During the first half of this summer’s isolation, I deleted Instagram and Snapchat. Initially, it was a temporary experiment that I deemed necessary because I was wasting full days consumed on my phone with the seemingly never-ending excuse of ‘there’s nothing better to do.’ My findings: I didn’t miss them at all. In the months following, I deleted the rest of the social media apps off of my phone. After watching The Social Dilemma, I’ll probably never redownload them. 

Our society’s consumption of social media has turned into a horror story. It has become such a fundamental part of our society, especially for the generation that operated as the guinea pigs during the development of many of these platforms. We got addicted quickly and continue to do so, despite being somewhat aware of the dangers, as it brings short term pleasure that seems to override the devastating consequences that manifest in the real world. This documentary, which is mainly interviews with a fictional storyline on the side to exemplify these effects in our everyday lives, attempts to get to the bottom of the issue so that we can ask ourselves: where do we go from here? 

The reason The Social Dilemma had such a large impact for me is because knowing that social media is harmful in an abstract sense is so vastly different than seeing exactly how it manipulates you and how these impacts leave the screen, leading to real-world violence, chaos, and devastation. One of the key warning signs in the documentary is that these same people who they interview – Tristan Harris, Jaron Lanier, Tim Kendall, Shoshana Zuboff, Jeff Seibert, etc. – are the people who helped build these programs into what they are today. After working inside of the tech industry at companies like Instagram, Google, Facebook, Snapchat, etc. they saw first-hand just how unethical and disastrous it was, and left. Now they work to reform and expose these issues because they see the direction our society is going in, and are terrified. 

“Advertisers are the customers. We’re the thing being sold.” – Aza Raskin

When it comes to these social media companies that are making money through advertisements, it’s important to understand that humans are the product and we are being exploited for profit. While many people are concerned about companies selling their data, the real concern is how they are using your data to understand more about you, your personality, behaviors, and beliefs. This allows the algorithms behind these apps to predict your behavior, and then manipulate it however they desire, which is, of course, in whatever way that will make them the most money.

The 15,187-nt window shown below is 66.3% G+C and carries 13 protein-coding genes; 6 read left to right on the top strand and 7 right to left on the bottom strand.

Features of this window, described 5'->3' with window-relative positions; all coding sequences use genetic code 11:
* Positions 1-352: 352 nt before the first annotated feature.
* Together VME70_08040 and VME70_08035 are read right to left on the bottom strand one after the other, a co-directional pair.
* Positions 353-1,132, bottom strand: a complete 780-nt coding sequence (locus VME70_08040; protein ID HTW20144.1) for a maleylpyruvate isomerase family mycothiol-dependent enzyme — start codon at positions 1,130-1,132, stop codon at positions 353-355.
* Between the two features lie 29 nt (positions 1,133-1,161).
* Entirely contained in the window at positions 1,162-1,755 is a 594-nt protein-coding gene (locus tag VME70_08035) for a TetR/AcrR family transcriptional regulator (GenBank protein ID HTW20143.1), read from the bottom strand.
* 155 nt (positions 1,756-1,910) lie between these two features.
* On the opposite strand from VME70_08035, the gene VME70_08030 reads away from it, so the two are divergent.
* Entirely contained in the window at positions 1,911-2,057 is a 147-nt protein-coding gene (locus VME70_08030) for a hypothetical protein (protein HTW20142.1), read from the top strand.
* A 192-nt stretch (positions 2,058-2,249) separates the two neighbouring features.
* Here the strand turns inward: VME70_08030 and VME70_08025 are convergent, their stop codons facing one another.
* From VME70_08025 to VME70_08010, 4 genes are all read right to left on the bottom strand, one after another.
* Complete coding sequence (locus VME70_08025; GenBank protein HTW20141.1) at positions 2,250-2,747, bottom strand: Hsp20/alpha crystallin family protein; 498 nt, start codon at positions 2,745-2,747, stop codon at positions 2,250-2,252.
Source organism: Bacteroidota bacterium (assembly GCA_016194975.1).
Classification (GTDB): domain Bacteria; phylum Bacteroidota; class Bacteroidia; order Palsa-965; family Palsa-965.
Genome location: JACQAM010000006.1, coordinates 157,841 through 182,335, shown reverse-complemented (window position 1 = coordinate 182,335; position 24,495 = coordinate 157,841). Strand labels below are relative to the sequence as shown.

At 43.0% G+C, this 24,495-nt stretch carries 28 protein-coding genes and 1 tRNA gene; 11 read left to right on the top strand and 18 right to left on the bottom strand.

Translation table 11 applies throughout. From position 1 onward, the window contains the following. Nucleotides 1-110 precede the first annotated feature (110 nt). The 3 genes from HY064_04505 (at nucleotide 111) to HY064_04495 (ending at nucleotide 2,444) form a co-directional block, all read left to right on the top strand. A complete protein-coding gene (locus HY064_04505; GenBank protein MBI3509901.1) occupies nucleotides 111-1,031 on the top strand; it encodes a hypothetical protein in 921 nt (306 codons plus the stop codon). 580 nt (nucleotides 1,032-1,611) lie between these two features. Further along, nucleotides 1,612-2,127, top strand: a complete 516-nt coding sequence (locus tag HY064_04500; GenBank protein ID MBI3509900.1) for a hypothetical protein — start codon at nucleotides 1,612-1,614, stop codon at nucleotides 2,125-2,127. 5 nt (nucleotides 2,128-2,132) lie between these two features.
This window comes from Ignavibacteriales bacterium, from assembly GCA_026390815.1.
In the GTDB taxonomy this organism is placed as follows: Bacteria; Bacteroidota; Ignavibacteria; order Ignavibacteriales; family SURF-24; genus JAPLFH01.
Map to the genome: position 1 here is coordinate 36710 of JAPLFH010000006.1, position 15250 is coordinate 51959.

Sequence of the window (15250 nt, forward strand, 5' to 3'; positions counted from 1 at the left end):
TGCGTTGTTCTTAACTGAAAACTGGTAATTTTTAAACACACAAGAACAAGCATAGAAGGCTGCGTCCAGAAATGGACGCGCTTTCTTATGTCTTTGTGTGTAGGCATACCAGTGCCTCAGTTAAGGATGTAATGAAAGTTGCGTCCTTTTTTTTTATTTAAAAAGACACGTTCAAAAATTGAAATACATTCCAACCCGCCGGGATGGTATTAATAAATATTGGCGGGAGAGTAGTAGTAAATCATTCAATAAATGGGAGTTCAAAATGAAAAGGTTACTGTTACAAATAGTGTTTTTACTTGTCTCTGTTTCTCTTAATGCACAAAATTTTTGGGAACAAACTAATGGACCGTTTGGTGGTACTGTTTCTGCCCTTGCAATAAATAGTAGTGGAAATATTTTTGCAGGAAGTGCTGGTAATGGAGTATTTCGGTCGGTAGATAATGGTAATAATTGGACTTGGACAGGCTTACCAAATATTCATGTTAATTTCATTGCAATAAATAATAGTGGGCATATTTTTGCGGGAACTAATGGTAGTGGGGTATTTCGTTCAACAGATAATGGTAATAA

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I think it would be very difficult for any of us to find someone in our lives who isn’t addicted to social media. They are designed that way, and it’s practically impossible to just stop by sheer will. Before deleting the social media apps, it was muscle memory for me to open my phone and immediately go to Instagram or Snapchat even when I wasn’t consciously thinking about it. How many times have you closed an app and immediately reopened it without thinking? How often do you instantly grab your phone when you have even one free moment? 

“We’re training and conditioning a whole new generation of people that when we are uncomfortable or lonely or uncertain or afraid, we have a digital pacifier for ourselves.” – Tristan Harris

My phone has become an emotional clutch. Even without any interesting apps, if I ever feel awkward, bored, upset, or uncomfortable it’s the first thing I reach for. For many of us, that means we haven’t learned healthy ways to confront these feelings. Our anxieties don’t disappear when we are concentrating on our screen instead; it’s as good as slapping a bandaid over a gunshot wound. 

The documentary goes into specific detail about how it’s not just preventing us from adopting healthy ways of dealing with our problems; it also significantly worsens them. Harris says: “A whole generation is more anxious, more fragile, more depressed.” And there is evidence to back this up. The rise in self-harm and suicide rates, especially for young girls, has risen with the rise of social media to truly devastating levels. These aren’t just abstract numbers; they are people that you know, and these things are affecting you. We’ve learned to value ourselves based on the reception we get from people we likely don’t know or care about, through likes or comments. Meanwhile, the amount we are interacting with the real world in truly valuable ways goes down every second we spend staring at our screens. 

In the beginning, as the app developers in the documentary explain, the intentions were good. These programs were meant to be positive and joyous, and yet they spiraled so far away from those initial motives. Look at where we are now: a country so deeply polarized and worsening by the second, a world where fake news spreads faster than the truth. The reality is that people are dying. This might seem highly dramatic, but watch the documentary and it will become clear how precarious of a situation we are in. The point is not to give up and watch as the chaos ensues; the documentary is not trying to be pessimistic. It’s a call for reform, for change, for a world where social media can’t just be weaponized by any person with very real and devastating consequences. 

Feature Image Credit: CinemanBlend

About Renee Bunszel

Renee Bunszel is a sophomore from the Bay Area, and an English major and SLAMM minor. Renee loves reading, writing, and eating all the delicious food in New Orleans!

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Renee Bunszel is a sophomore from the Bay Area, and an English major and SLAMM minor. Renee loves reading, writing, and eating all the delicious food in New Orleans!